The National Employment Savings Trust (NEST) has reported a £1.4 million loss due to fraud.
In its annual reports and accounts, chief executive and accounting officer Tim Jones said that it lost £1.4 million in 2012/13 from a single fraudulent attack, involving the diversion of a supplier payment.
He said: “One adverse event of significance during the year was the discovery of a criminal fraud against the organisation. We responded immediately and have strengthened our defences, although we are chastened by the experience.
“A series of actions to seek recovery of the monies, tighten our controls framework and review business processes across NEST have been undertaken.”
Jones also said that following this event, he asked NEST chairman Lawrence Churchill to remove him from consideration for any non-consolidated award for 2012/13. Churchill called the fraud a "timely reminder of the need for continuous vigilance in the modern world".
The report claimed that the attack occurred in December 2012 when a supplier bank mandate fraud was perpetrated, involving the diversion of a supplier payment. It said that it was notified of this in January 2013 and it was directed at NEST, resulting in a loss of £1,446,000 from its operating budget.
It confirmed that no money was taken from members' retirement pots but this will affect the running costs of the scheme. “As soon as we were made aware of the fraud, we ensured that all relevant regulatory authorities and the police were notified and worked closely with the Department for Work and Pensions to understand how this had happened and to independently investigate the incident,” it said.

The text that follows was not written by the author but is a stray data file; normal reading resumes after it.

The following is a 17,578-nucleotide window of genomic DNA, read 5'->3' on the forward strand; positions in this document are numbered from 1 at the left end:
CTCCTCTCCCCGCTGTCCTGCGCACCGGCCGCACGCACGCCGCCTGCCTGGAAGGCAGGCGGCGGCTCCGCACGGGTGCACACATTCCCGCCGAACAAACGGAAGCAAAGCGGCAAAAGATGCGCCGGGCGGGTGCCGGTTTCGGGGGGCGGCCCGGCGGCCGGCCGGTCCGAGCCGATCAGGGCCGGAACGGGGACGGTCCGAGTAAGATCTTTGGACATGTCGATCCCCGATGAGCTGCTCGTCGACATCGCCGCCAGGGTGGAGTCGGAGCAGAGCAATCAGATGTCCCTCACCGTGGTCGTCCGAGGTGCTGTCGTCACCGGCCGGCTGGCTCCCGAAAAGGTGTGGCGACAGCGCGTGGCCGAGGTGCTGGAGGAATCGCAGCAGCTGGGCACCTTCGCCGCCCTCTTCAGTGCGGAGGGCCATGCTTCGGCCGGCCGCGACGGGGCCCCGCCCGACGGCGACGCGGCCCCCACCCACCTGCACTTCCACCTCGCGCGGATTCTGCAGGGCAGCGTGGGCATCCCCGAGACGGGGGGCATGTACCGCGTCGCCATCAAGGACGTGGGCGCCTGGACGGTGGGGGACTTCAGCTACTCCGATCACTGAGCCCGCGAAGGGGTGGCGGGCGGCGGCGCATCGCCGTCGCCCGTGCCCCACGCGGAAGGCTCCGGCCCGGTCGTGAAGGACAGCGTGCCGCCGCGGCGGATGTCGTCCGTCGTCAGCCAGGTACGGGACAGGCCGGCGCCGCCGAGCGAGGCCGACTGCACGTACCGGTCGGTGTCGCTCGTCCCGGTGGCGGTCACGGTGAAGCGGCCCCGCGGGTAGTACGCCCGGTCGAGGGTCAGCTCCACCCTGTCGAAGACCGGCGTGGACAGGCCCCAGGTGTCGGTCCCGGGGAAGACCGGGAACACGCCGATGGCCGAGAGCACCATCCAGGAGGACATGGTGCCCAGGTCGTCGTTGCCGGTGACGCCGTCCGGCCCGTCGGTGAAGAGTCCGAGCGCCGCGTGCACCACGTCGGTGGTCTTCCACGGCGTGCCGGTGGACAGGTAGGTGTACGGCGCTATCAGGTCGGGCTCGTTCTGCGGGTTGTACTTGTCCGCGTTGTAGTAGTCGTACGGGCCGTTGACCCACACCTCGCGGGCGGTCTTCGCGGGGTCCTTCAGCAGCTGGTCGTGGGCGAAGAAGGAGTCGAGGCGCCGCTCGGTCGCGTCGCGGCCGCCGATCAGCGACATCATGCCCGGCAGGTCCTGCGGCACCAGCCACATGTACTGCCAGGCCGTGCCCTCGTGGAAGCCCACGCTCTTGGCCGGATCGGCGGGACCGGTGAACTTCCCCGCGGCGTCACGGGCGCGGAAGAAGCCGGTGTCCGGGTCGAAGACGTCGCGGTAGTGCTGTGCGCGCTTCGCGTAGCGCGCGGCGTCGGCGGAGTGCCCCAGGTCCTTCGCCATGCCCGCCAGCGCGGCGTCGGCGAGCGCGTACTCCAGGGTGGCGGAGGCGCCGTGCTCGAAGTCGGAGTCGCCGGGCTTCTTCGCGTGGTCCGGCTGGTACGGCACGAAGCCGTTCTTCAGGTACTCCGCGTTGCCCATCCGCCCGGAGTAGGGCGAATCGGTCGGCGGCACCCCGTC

“We also initiated steps to strengthen controls over the payment process.
A wider programme of work has since been agreed to further improve NEST systems, people and processes. As part of this, we asked Deloitte to undertake a detailed assessment of the design and operating effectiveness of key internal controls across NEST.”
It is also reviewing its fraud awareness training and has carried out additional training to appropriate staff and has put in place arrangements to identify and monitor emerging fraud risks and to address any control requirements.
“As part of this we are also enhancing our financial crime expertise within the risk team. We will also arrange regular fraud awareness training to ensure our employees are aware of this type of risk and know what action to take,” it said.
Jones said: “I am proud of what we've achieved this year – we have faced significant challenges and hurdles but have delivered for members and employers. We won't always get everything completely right, but we continue to learn and evolve our services to ensure they meet the needs of employers and members.
“The fraud loss NEST incurred represented a serious failure in our system of internal controls. We have taken rigorous and immediate action to strengthen our control environment.”